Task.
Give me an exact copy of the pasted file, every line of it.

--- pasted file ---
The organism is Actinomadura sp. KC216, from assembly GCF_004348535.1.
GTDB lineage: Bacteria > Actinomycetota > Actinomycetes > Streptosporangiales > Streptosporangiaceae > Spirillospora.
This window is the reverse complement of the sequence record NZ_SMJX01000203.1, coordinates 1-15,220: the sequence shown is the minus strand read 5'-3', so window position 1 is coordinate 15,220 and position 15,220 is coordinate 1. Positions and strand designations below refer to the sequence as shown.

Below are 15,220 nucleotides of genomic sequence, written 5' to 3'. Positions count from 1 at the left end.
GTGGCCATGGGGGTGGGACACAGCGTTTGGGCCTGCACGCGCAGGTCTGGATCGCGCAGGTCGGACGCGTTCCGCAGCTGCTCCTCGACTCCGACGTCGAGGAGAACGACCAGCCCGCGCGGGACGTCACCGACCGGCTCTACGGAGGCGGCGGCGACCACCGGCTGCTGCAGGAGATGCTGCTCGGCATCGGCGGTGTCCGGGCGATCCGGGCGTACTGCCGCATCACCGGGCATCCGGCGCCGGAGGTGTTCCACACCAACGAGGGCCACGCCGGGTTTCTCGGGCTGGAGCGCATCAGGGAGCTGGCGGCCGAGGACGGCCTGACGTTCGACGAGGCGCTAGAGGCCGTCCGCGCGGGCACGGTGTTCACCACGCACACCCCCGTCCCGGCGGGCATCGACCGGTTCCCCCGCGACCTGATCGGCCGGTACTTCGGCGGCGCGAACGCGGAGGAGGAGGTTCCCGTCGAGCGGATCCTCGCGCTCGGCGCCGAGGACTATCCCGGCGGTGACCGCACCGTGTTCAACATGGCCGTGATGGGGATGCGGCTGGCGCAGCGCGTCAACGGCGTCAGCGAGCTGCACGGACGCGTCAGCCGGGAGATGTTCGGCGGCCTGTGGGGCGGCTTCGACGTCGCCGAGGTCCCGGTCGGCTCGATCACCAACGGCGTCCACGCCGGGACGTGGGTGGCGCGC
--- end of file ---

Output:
The organism is Actinomadura sp. KC216, from assembly GCF_004348535.1.
GTDB lineage: Bacteria > Actinomycetota > Actinomycetes > Streptosporangiales > Streptosporangiaceae > Spirillospora.
This window is the reverse complement of the sequence record NZ_SMJX01000203.1, coordinates 1-15,220: the sequence shown is the minus strand read 5'-3', so window position 1 is coordinate 15,220 and position 15,220 is coordinate 1. Positions and strand designations below refer to the sequence as shown.

Below are 15,220 nucleotides of genomic sequence, written 5' to 3'. Positions count from 1 at the left end.
GTGGCCATGGGGGTGGGACACAGCGTTTGGGCCTGCACGCGCAGGTCTGGATCGCGCAGGTCGGACGCGTTCCGCAGCTGCTCCTCGACTCCGACGTCGAGGAGAACGACCAGCCCGCGCGGGACGTCACCGACCGGCTCTACGGAGGCGGCGGCGACCACCGGCTGCTGCAGGAGATGCTGCTCGGCATCGGCGGTGTCCGGGCGATCCGGGCGTACTGCCGCATCACCGGGCATCCGGCGCCGGAGGTGTTCCACACCAACGAGGGCCACGCCGGGTTTCTCGGGCTGGAGCGCATCAGGGAGCTGGCGGCCGAGGACGGCCTGACGTTCGACGAGGCGCTAGAGGCCGTCCGCGCGGGCACGGTGTTCACCACGCACACCCCCGTCCCGGCGGGCATCGACCGGTTCCCCCGCGACCTGATCGGCCGGTACTTCGGCGGCGCGAACGCGGAGGAGGAGGTTCCCGTCGAGCGGATCCTCGCGCTCGGCGCCGAGGACTATCCCGGCGGTGACCGCACCGTGTTCAACATGGCCGTGATGGGGATGCGGCTGGCGCAGCGCGTCAACGGCGTCAGCGAGCTGCACGGACGCGTCAGCCGGGAGATGTTCGGCGGCCTGTGGGGCGGCTTCGACGTCGCCGAGGTCCCGGTCGGCTCGATCACCAACGGCGTCCACGCCGGGACGTGGGTGGCGCGC